A content asset is any piece of content—for example, a blog post, a white paper, or a video—that a business deploys in service of a greater marketing goal. Content assets have the most value when they are created and used strategically, after carefully considering the content’s audience, purpose, and goals.
Content assets can be longform (an ebook) or shortform (a checklist), or they can be multimedia, such as a video or podcast. They can be ungated—that is, freely available in order to generate brand awareness—or they can be gated behind a lead generation form. In the latter case, you’re offering the content in exchange for information such as a customer’s email address, industry, and job title, which will allow you to continue a conversation with them and build a relationship over time.
Whether a content asset is gated or ungated, and whatever the format, it’s important to integrate it into a cohesive content experience, making sure that it supports the customer journey. A content asset with no relationship to anything around it doesn’t provide value—it’s just a random act of content.
Some content marketers don’t love the term “content asset,” because they see it as devaluing and commoditizing the strategic content that you’ve worked hard to create. The key is to always keep your content marketing strategy in mind.
As you probably realize by now, it’s crucial to consider your content strategy when deciding what content assets to create. Don’t write a blog post just for the sake of publishing a blog post; instead, ask yourself what you want to accomplish with your content, and go from there. With that in mind, here are some examples of content asset types to consider:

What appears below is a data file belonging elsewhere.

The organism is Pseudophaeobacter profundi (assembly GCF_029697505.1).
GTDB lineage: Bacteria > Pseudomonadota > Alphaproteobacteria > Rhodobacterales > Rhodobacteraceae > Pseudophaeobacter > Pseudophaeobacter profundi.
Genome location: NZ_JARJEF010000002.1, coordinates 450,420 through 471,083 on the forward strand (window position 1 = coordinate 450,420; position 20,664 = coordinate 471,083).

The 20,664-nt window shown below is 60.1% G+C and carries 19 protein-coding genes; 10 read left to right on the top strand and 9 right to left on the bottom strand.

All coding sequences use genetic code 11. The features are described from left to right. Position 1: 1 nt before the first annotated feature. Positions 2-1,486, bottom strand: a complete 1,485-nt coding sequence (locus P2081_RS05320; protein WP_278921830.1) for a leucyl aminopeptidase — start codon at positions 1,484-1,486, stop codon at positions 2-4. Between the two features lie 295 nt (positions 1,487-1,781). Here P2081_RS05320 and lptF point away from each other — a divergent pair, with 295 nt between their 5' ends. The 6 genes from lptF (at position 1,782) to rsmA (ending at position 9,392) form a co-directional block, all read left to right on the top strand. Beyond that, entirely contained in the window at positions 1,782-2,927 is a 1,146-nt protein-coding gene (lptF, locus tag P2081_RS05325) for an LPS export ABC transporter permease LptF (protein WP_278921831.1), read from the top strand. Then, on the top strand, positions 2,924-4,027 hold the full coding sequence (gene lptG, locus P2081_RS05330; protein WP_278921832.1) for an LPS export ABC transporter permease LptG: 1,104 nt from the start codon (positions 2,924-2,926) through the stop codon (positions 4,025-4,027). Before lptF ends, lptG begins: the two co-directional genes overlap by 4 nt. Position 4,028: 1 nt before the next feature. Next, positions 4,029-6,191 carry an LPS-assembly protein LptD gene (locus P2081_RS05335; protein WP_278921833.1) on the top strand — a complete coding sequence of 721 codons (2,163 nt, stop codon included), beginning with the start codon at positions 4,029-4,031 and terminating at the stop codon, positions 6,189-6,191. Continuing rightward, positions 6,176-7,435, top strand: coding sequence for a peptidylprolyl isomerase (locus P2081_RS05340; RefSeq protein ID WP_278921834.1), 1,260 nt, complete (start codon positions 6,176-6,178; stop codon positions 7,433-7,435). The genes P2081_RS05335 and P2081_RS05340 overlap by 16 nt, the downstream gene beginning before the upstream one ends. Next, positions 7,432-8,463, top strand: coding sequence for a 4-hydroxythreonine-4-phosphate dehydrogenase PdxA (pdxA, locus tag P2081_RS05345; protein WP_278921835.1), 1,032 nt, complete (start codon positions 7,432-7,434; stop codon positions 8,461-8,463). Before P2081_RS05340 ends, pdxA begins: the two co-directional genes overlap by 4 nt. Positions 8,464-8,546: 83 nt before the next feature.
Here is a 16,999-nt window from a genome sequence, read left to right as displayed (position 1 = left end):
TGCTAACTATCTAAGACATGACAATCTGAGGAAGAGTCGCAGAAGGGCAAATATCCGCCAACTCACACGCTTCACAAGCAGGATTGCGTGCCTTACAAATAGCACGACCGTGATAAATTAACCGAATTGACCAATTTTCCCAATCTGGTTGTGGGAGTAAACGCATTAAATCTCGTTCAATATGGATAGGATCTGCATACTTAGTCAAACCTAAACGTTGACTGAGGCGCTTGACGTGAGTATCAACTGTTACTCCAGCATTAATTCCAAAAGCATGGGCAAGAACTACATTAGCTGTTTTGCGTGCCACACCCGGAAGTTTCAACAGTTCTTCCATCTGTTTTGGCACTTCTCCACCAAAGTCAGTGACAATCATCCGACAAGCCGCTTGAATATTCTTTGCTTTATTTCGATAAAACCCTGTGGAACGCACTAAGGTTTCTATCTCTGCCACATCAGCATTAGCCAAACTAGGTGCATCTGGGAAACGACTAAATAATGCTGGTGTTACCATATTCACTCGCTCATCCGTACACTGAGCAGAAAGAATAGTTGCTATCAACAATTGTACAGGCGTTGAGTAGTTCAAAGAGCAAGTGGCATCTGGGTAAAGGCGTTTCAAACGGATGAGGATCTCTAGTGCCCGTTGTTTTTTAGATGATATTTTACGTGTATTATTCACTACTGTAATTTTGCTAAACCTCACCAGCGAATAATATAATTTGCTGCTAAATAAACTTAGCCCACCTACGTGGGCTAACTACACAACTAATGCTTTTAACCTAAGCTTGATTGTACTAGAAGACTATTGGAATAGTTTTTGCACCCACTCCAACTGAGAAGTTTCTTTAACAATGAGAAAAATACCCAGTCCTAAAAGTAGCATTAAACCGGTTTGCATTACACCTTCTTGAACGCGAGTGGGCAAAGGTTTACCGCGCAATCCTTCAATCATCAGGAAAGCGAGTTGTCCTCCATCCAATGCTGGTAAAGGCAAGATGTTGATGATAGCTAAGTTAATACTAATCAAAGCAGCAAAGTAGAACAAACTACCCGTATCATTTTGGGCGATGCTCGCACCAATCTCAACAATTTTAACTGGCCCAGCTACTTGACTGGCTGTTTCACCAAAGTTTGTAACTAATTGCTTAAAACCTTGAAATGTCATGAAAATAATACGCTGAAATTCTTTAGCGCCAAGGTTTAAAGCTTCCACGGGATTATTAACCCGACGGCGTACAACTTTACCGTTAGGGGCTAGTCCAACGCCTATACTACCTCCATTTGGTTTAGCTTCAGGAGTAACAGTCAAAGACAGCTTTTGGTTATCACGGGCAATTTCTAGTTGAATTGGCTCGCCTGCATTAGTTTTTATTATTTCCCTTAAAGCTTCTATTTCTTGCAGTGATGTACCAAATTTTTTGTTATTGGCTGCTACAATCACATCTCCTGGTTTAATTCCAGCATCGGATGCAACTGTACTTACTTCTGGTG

Content assets also encompass multimedia formats:
Content assets are the tools you use to put your content marketing strategy into action. Whether you’re gathering leads for an email nurture campaign, trying to boost your brand awareness using social media, or angling to hook customers at just the right time with information they’re seeking, you can’t do it without content assets.
Given the complexity of B2B products and buying cycles, buyers are constantly seeking this information, performing extensive research as they consider a purchase. If you meet that hunger for information with useful, high-quality content assets that consider your customer’s context and goals, you’re making sure your customers see you as a trusted resource and setting yourself up for future success.